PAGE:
Lawsuits are products. I know this sounds strange particularly to lawyers who after four years of college, three years of law school and then one or more bar examinations, do not want to consider themselves mere sales people (like the used car sales person?) but that is what we are: sales people. We are selling/ buying transactions or deals or lawsuits.

Since I deal in the world of lawsuits, I am going to focus on them. Think about it: a plaintiff has a product; her lawsuit. For a given price (i.e. a settlement or jury verdict), she will sell it to the defendant. Like all other products, the plaintiff seller places a higher value on it than does the defendant buyer. Sometimes, after some bargaining (aka haggling) they strike a deal in which the seller (plaintiff) takes less than she really wants but the buyer (defendant) also pays more than she originally intended. Sometimes they do not strike a deal and so leave it to a third party (judge or jury) to determine whether a sale should be made. Is the “product” worth the asking price?

As noted in a previous blog, I am reading Influence: Science and Practice by Robert B. Cialdini (4th ed. 2001). While the book is geared towards everyday life, often using sales techniques as examples, if one follows my thinking above, it very much applies to lawsuits. They are products to be bought, sold and bargained for.

And as any good sales person will tell you, the principle of “liking” is very important.   Cialdini notes in the very first sentence of this chapter, “as a rule, we most prefer to say yes to the requests of people we know and like.” (Id. at 144.)  If we can get someone to like us and become our “friend”, then getting that person to agree to our request becomes that much easier. (Id. at 147-148.)

Cialdini points out the obvious:  people will tend to like other people based on the latter’s attractiveness, similarity and compliments. Cialdini mentions that we tend to have a positive response to people that are attractive. Thus, the halo effect comes into play: a positive characteristic of a person is so dominating that it skews our view of the person. As an example, studies have shown that attractive defendants receive more lenient criminal sentences than less attractive defendants. (Id. at 148-149.)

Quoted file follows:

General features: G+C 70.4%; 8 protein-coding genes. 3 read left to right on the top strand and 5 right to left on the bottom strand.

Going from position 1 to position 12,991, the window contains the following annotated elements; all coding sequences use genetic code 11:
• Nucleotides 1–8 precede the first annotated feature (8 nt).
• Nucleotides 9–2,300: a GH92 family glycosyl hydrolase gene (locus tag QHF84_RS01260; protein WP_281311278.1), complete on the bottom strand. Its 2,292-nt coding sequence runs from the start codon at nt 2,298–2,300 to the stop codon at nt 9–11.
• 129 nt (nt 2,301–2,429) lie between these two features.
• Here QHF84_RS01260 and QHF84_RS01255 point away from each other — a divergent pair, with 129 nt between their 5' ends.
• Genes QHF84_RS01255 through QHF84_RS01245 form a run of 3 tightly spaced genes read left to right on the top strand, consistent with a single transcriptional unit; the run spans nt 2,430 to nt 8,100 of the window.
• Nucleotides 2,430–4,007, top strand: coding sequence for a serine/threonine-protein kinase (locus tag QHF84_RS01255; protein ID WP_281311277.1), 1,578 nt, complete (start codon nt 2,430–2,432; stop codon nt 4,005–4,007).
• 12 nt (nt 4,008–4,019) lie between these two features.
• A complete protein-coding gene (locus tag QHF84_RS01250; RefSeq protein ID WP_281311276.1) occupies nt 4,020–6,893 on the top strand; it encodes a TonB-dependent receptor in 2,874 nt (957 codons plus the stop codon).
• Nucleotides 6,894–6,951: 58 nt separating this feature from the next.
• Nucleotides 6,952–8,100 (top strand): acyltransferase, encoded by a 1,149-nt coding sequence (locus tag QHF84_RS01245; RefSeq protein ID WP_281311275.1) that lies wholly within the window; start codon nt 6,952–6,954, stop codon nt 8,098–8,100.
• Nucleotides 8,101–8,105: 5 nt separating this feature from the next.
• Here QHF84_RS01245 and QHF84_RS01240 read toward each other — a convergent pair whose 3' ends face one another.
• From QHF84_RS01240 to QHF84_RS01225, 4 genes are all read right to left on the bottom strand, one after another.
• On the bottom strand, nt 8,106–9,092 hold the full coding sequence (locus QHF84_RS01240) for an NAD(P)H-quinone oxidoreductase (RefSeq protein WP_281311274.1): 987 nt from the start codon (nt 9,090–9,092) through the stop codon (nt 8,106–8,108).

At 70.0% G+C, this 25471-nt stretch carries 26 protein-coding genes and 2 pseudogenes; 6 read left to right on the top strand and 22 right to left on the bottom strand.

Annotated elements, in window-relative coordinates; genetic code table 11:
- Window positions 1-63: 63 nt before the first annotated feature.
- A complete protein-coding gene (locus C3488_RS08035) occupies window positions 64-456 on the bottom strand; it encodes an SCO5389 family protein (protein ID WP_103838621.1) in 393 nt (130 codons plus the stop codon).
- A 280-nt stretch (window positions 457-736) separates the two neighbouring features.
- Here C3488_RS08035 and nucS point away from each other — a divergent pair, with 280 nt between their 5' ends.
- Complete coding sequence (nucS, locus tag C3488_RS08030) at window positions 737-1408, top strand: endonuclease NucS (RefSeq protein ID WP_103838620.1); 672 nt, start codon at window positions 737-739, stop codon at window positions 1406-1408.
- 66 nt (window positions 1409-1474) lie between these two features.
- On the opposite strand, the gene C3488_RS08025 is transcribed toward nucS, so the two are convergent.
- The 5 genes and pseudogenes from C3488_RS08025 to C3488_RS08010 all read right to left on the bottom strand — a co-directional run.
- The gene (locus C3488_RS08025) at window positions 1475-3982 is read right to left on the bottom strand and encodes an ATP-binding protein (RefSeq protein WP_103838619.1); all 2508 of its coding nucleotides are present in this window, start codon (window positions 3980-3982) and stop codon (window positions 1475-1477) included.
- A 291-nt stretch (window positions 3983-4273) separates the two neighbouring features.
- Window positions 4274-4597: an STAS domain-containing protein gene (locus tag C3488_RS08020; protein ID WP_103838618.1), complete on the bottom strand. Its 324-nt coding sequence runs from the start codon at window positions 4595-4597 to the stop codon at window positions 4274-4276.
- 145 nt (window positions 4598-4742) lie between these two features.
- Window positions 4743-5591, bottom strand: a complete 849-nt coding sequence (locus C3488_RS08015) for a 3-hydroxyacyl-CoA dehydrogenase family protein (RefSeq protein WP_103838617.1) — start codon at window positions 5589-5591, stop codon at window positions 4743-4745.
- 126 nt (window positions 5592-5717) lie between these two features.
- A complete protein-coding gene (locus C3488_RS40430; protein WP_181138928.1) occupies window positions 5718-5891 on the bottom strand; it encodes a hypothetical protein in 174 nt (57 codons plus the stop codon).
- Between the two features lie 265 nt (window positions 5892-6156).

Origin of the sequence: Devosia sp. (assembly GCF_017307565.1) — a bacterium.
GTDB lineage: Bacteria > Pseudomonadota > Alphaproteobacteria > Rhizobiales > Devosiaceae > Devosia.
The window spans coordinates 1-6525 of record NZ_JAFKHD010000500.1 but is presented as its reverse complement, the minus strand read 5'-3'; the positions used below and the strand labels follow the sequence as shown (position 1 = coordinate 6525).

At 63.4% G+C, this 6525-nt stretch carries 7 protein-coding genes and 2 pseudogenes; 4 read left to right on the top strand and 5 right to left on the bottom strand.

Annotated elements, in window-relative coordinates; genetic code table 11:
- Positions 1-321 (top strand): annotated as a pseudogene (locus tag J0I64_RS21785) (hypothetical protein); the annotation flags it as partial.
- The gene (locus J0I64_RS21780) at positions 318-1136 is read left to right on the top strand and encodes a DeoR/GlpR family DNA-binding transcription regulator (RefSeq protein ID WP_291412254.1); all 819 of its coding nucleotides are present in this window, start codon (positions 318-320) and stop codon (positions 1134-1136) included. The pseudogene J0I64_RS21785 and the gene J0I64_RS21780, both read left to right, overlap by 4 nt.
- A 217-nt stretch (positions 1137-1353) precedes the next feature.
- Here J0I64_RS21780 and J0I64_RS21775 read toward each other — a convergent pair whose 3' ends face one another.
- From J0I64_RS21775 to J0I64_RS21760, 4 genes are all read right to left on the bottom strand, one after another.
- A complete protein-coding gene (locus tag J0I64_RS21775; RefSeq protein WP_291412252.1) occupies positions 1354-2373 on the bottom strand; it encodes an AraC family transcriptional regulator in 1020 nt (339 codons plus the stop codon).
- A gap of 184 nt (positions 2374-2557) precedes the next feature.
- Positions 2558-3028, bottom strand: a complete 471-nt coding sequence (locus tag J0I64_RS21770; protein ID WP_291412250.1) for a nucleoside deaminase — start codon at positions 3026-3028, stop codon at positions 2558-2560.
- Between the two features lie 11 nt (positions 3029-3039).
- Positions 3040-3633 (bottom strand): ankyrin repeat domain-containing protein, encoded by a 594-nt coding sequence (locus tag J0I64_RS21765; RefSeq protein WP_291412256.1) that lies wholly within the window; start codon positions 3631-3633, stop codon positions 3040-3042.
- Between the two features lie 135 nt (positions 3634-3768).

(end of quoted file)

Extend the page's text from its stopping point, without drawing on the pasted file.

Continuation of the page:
And then there is similarity: we like people that are similar to us. Be it in the way they dress, their backgrounds, their interests, their religion, politics, age, et cetera.  (Id. at 150-152.) Others have noted that we all have a tribal mentality: we like those that are “like us” and do not look so favorably on those that are “not like us.”

Compliments. As Cialdini notes, “we are phenomenal suckers for flattery.” (Id. at 152.) “[W]e tend, as a rule, to believe praise and to like those who provide it, often when it is probably untrue (citation omitted.)” (Id.)

I delve into this principle because as a mediator I see it play out in every mediation.  If opposing counsel “like” each other, and have a relationship as “professional friends”, they tend to be able to work out a compromise and settle the lawsuit. And… on the other hand, if opposing counsel are at each other’s throats, it is a lot more difficult to work things out. They will not believe much less trust what opposing counsel is stating via me as the mediator. Because they do distrust each other, the halo effect kicks in, negatively and whatever I say is discounted.

As a mediator, I long ago learned that to be a good one, I had to get the parties and counsel to trust me and have a relationship with me. In short, to “like” me.  The same is true for the sales persons selling and buying lawsuits; each has to be liked in order to be successful.

….  Just something to think about.


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